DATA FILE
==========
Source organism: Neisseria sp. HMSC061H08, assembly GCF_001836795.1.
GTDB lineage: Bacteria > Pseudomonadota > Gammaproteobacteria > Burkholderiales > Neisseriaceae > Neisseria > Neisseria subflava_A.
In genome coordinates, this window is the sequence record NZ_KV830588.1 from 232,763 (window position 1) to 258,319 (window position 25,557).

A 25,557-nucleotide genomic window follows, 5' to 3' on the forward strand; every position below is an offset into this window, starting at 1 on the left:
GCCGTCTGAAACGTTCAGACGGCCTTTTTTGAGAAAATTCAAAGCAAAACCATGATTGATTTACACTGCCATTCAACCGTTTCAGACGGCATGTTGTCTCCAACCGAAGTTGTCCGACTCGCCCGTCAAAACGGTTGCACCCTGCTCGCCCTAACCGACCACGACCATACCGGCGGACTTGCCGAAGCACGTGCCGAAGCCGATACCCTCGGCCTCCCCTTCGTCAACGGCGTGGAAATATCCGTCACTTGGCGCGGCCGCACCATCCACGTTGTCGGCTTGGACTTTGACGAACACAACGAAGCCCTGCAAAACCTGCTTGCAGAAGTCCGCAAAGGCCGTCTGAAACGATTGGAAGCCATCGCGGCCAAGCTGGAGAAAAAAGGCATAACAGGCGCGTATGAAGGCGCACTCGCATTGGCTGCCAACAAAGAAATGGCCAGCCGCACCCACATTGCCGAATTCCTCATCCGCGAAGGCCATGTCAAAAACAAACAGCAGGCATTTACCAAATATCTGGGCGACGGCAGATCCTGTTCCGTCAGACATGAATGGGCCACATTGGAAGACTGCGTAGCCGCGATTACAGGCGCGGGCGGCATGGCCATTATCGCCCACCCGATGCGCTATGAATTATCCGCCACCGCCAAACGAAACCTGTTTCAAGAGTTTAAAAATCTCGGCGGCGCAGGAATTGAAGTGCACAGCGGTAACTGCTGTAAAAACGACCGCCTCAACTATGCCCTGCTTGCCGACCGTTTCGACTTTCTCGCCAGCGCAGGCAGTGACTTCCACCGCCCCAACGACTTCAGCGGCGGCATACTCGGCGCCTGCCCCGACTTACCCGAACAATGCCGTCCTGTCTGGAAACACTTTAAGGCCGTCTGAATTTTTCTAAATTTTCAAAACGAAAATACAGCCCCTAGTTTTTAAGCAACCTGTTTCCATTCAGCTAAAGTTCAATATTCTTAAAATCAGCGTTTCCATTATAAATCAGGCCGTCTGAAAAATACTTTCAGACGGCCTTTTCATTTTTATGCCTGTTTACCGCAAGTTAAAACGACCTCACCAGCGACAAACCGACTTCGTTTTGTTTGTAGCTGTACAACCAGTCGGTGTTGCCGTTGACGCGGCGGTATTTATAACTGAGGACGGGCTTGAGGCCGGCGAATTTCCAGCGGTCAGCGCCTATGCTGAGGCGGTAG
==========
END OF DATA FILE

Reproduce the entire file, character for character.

Source organism: Neisseria sp. HMSC061H08, assembly GCF_001836795.1.
GTDB lineage: Bacteria > Pseudomonadota > Gammaproteobacteria > Burkholderiales > Neisseriaceae > Neisseria > Neisseria subflava_A.
In genome coordinates, this window is the sequence record NZ_KV830588.1 from 232,763 (window position 1) to 258,319 (window position 25,557).

A 25,557-nucleotide genomic window follows, 5' to 3' on the forward strand; every position below is an offset into this window, starting at 1 on the left:
GCCGTCTGAAACGTTCAGACGGCCTTTTTTGAGAAAATTCAAAGCAAAACCATGATTGATTTACACTGCCATTCAACCGTTTCAGACGGCATGTTGTCTCCAACCGAAGTTGTCCGACTCGCCCGTCAAAACGGTTGCACCCTGCTCGCCCTAACCGACCACGACCATACCGGCGGACTTGCCGAAGCACGTGCCGAAGCCGATACCCTCGGCCTCCCCTTCGTCAACGGCGTGGAAATATCCGTCACTTGGCGCGGCCGCACCATCCACGTTGTCGGCTTGGACTTTGACGAACACAACGAAGCCCTGCAAAACCTGCTTGCAGAAGTCCGCAAAGGCCGTCTGAAACGATTGGAAGCCATCGCGGCCAAGCTGGAGAAAAAAGGCATAACAGGCGCGTATGAAGGCGCACTCGCATTGGCTGCCAACAAAGAAATGGCCAGCCGCACCCACATTGCCGAATTCCTCATCCGCGAAGGCCATGTCAAAAACAAACAGCAGGCATTTACCAAATATCTGGGCGACGGCAGATCCTGTTCCGTCAGACATGAATGGGCCACATTGGAAGACTGCGTAGCCGCGATTACAGGCGCGGGCGGCATGGCCATTATCGCCCACCCGATGCGCTATGAATTATCCGCCACCGCCAAACGAAACCTGTTTCAAGAGTTTAAAAATCTCGGCGGCGCAGGAATTGAAGTGCACAGCGGTAACTGCTGTAAAAACGACCGCCTCAACTATGCCCTGCTTGCCGACCGTTTCGACTTTCTCGCCAGCGCAGGCAGTGACTTCCACCGCCCCAACGACTTCAGCGGCGGCATACTCGGCGCCTGCCCCGACTTACCCGAACAATGCCGTCCTGTCTGGAAACACTTTAAGGCCGTCTGAATTTTTCTAAATTTTCAAAACGAAAATACAGCCCCTAGTTTTTAAGCAACCTGTTTCCATTCAGCTAAAGTTCAATATTCTTAAAATCAGCGTTTCCATTATAAATCAGGCCGTCTGAAAAATACTTTCAGACGGCCTTTTCATTTTTATGCCTGTTTACCGCAAGTTAAAACGACCTCACCAGCGACAAACCGACTTCGTTTTGTTTGTAGCTGTACAACCAGTCGGTGTTGCCGTTGACGCGGCGGTATTTATAACTGAGGACGGGCTTGAGGCCGGCGAATTTCCAGCGGTCAGCGCCTATGCTGAGGCGGTAG